I’m due to retire soon. Can I have a new illustration, to show what I would receive following any increase I might be due?

Any retirement illustrations we give you will be based on your benefits before the CJEU increase has been applied.

We’re looking on a case-by-case basis at members who are approaching retirement and are likely to be affected, to see if any adjustment is necessary.

This may mean that we ask you for additional information.

 

I’m deferred and won’t be retiring for some time. Will I be affected by the Hampshire ruling, and if so will I be informed of any change in my benefits?

If we think you’re affected by the ruling, we’ll write to you nearer to your retirement if we need more information to carry out our checks. You don’t need to contact us.

Because the Hampshire ruling is about how much we must pay you when you retire, we can’t accurately calculate this a long way before you retire as we won’t know how much your PPF benefit might increase, nor what level the PPF compensation cap will be. So if you ask us for a retirement illustration before we contact you, the illustration we give you will be based on your benefits before the CJEU increase has been applied.

Once you’re closer to retiring, we’ll be able to make sure you’ll be receiving at least 50% of the value of your former scheme benefit on retirement.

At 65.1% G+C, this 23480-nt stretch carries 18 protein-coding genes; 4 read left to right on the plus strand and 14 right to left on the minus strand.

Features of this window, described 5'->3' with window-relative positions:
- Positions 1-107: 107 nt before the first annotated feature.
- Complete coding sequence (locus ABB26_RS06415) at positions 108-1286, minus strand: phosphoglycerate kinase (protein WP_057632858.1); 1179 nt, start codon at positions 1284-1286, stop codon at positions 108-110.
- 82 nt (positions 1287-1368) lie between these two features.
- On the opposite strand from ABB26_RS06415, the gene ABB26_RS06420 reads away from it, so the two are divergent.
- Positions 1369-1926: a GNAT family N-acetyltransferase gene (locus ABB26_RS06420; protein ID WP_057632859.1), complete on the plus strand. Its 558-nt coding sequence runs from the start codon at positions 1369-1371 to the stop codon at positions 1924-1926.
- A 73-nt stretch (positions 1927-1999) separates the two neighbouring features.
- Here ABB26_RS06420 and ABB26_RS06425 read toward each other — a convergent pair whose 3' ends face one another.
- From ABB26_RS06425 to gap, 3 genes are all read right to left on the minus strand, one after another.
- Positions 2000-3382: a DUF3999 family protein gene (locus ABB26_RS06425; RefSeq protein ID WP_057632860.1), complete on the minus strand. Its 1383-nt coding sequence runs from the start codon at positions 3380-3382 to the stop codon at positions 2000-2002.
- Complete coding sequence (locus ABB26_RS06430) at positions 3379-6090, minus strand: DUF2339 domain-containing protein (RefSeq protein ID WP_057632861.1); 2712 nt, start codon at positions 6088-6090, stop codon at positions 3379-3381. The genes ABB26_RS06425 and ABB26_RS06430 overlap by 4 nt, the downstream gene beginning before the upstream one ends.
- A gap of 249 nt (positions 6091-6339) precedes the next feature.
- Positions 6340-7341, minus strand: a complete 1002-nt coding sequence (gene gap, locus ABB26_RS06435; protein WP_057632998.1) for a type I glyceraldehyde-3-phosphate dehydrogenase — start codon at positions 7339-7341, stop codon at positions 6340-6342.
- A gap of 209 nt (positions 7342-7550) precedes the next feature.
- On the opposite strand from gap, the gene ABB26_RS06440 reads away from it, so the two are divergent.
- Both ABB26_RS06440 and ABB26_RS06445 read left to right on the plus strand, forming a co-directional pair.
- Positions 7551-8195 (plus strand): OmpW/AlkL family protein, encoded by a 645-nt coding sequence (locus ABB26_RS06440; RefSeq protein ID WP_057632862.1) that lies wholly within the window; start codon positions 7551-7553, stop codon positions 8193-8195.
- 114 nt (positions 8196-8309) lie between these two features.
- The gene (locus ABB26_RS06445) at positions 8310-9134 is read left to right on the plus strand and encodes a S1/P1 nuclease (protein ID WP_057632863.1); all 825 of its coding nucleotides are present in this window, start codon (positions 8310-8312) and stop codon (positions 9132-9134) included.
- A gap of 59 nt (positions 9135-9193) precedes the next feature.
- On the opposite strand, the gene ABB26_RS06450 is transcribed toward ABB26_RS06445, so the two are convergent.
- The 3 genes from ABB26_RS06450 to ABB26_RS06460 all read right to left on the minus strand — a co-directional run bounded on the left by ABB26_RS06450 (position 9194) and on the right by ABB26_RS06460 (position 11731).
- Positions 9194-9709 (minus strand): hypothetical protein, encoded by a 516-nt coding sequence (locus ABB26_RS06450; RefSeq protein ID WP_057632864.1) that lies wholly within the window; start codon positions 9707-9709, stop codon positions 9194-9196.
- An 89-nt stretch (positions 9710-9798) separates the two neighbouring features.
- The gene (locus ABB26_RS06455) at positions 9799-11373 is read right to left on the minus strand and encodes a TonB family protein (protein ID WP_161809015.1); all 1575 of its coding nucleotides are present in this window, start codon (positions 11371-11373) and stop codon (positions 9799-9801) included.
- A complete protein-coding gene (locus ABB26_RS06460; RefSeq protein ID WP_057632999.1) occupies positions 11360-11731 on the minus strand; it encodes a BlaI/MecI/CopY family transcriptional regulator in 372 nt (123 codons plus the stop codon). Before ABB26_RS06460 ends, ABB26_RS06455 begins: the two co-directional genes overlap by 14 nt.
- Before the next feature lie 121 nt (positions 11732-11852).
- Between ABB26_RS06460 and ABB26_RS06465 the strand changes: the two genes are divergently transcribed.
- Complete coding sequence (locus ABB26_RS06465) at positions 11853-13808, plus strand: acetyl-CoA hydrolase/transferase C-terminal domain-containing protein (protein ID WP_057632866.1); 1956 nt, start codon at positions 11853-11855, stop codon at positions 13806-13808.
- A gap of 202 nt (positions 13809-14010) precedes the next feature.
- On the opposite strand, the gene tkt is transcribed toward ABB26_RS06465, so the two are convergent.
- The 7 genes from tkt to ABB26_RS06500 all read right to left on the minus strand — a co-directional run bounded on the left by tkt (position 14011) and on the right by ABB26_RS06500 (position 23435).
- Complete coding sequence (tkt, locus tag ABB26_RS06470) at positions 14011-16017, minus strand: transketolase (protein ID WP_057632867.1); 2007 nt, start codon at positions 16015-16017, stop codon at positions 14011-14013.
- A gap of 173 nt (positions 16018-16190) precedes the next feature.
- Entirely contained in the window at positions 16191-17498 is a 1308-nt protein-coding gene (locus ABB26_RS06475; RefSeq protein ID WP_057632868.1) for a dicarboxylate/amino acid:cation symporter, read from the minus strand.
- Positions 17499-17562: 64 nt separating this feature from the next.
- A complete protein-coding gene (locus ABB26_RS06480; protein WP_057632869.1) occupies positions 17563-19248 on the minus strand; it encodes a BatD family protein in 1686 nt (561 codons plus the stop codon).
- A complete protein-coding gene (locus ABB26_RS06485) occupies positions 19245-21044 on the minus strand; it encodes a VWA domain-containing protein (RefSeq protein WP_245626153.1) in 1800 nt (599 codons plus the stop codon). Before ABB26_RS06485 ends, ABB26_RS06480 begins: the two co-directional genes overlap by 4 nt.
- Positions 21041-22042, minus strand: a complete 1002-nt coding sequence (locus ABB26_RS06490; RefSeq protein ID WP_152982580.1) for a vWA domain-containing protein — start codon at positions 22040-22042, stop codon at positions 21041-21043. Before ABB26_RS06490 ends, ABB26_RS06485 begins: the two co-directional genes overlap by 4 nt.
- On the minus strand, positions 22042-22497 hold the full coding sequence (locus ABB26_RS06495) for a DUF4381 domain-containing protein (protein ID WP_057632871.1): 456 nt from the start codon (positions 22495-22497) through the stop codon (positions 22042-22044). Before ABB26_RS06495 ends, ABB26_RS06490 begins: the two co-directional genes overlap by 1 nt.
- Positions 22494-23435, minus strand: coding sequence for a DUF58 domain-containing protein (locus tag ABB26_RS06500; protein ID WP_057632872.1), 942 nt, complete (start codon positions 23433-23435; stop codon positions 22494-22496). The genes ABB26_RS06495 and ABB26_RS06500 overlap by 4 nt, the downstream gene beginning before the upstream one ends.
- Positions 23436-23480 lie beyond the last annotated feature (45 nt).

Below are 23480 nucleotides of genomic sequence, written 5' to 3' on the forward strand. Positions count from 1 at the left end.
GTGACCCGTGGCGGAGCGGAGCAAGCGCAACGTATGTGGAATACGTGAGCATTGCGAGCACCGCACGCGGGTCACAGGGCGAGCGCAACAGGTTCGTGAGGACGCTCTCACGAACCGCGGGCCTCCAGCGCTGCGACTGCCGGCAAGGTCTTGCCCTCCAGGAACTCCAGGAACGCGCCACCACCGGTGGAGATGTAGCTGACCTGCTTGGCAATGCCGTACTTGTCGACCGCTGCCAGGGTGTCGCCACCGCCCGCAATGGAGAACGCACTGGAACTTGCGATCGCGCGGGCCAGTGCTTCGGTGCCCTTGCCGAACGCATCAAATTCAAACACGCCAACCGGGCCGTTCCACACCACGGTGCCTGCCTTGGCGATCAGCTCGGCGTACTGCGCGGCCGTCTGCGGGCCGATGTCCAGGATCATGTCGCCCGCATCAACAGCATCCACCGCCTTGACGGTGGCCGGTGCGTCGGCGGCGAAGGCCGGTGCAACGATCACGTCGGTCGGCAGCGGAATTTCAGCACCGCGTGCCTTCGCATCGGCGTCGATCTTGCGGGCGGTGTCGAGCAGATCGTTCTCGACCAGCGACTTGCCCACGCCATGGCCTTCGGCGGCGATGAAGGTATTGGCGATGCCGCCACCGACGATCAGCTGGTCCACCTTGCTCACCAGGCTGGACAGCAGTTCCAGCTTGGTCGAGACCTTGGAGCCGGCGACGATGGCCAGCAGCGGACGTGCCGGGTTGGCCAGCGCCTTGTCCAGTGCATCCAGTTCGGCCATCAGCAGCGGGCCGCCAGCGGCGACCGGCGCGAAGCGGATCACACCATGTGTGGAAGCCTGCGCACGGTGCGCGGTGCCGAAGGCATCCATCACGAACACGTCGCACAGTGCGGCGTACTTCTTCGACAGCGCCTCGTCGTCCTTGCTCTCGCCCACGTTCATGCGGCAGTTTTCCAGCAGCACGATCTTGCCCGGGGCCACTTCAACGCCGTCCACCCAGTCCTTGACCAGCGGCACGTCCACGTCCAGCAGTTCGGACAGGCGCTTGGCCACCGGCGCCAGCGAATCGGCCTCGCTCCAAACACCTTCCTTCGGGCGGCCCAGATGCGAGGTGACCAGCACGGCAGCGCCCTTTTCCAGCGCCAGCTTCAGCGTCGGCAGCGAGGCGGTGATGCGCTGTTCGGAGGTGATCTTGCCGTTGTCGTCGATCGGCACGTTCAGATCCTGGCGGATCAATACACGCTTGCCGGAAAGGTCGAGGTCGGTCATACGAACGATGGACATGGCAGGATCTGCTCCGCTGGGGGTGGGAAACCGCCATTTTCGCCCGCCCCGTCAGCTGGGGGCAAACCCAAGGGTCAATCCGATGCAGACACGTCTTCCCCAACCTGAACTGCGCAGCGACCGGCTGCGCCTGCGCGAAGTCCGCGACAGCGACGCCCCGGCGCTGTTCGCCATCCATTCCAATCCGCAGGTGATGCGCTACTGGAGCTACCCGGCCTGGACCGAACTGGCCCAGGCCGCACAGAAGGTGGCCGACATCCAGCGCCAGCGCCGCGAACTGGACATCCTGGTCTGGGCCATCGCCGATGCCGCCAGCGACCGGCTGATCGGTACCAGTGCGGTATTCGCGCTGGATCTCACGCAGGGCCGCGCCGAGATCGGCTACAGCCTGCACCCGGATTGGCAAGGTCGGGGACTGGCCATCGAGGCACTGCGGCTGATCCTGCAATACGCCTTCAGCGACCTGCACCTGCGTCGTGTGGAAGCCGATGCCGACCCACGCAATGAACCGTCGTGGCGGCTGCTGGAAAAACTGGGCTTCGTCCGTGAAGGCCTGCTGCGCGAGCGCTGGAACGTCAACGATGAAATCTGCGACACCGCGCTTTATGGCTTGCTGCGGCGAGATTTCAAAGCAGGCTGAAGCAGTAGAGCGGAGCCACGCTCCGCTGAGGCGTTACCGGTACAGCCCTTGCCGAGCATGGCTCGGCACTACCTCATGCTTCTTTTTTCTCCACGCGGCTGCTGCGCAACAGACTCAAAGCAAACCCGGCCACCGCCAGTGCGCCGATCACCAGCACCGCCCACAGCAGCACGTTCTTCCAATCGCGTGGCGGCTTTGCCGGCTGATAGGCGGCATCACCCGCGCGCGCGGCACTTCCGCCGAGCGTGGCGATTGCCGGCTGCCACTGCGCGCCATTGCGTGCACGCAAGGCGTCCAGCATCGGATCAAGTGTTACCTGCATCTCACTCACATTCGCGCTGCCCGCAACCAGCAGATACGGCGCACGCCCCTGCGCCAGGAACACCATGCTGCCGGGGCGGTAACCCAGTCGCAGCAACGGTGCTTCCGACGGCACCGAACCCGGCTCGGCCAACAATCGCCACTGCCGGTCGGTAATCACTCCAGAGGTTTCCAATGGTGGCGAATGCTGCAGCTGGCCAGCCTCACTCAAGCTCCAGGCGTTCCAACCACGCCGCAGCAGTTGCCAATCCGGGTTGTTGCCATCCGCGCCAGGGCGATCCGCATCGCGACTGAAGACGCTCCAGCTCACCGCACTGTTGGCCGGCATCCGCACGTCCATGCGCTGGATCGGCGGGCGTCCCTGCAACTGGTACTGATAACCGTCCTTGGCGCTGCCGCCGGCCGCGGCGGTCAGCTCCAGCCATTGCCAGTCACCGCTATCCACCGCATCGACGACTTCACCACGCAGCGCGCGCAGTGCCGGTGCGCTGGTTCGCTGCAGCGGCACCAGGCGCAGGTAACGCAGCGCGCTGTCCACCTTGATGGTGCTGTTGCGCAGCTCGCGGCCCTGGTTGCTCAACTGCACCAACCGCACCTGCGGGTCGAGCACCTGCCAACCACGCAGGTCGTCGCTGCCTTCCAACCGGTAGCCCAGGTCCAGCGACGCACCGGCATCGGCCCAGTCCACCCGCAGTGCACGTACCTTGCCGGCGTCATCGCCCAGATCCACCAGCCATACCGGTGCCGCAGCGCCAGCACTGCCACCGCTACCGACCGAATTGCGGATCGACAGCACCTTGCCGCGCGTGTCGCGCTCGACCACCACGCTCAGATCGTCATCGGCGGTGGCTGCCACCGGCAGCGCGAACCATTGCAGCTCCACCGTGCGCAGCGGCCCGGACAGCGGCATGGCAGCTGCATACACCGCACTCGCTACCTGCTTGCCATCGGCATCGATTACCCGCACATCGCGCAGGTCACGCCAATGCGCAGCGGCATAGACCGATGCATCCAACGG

If I die before my increase is paid, will the arrears be paid to my estate?

Yes, any member who would have been eligible for an increase to their assistance but has passed away, will still be eligible to receive the arrears due up to the date of death.

In addition, any survivors receiving assistance following the member’s death will receive an increase to their payments.

As we’re currently involved with court proceedings, which are examining the way we’re calculating increases, we’re not yet able to pay any arrears.

We believe it would be wrong to risk having to recover overpayments should the court decide that we must take a different approach.

As soon as we can, we’ll write to confirm the amount of arrears due.

 

Will the court case challenging the way you are calculating the increases affect my payments?

That will depend on what the court decides.

While waiting for the court’s decision, we’re continuing to assess and make increased payments to affected members.

We’ve decided to hold back payments of arrears though, to avoid having to recover overpayments should the court decide that we must take a different approach.

If the court finds that we’ve overpaid assistance to our members, we can then recover overpayments from these arrears.  

We’ll do our best to pay the correct level of arrears as soon as we can.

 

I’m in one of the earlier phases

You’ve started paying me my increased assistance, but I’ve not yet received arrears. When will I get them?

We’ve decided not to pay arrears until the court has ruled on our approach for calculating any increases due to our members.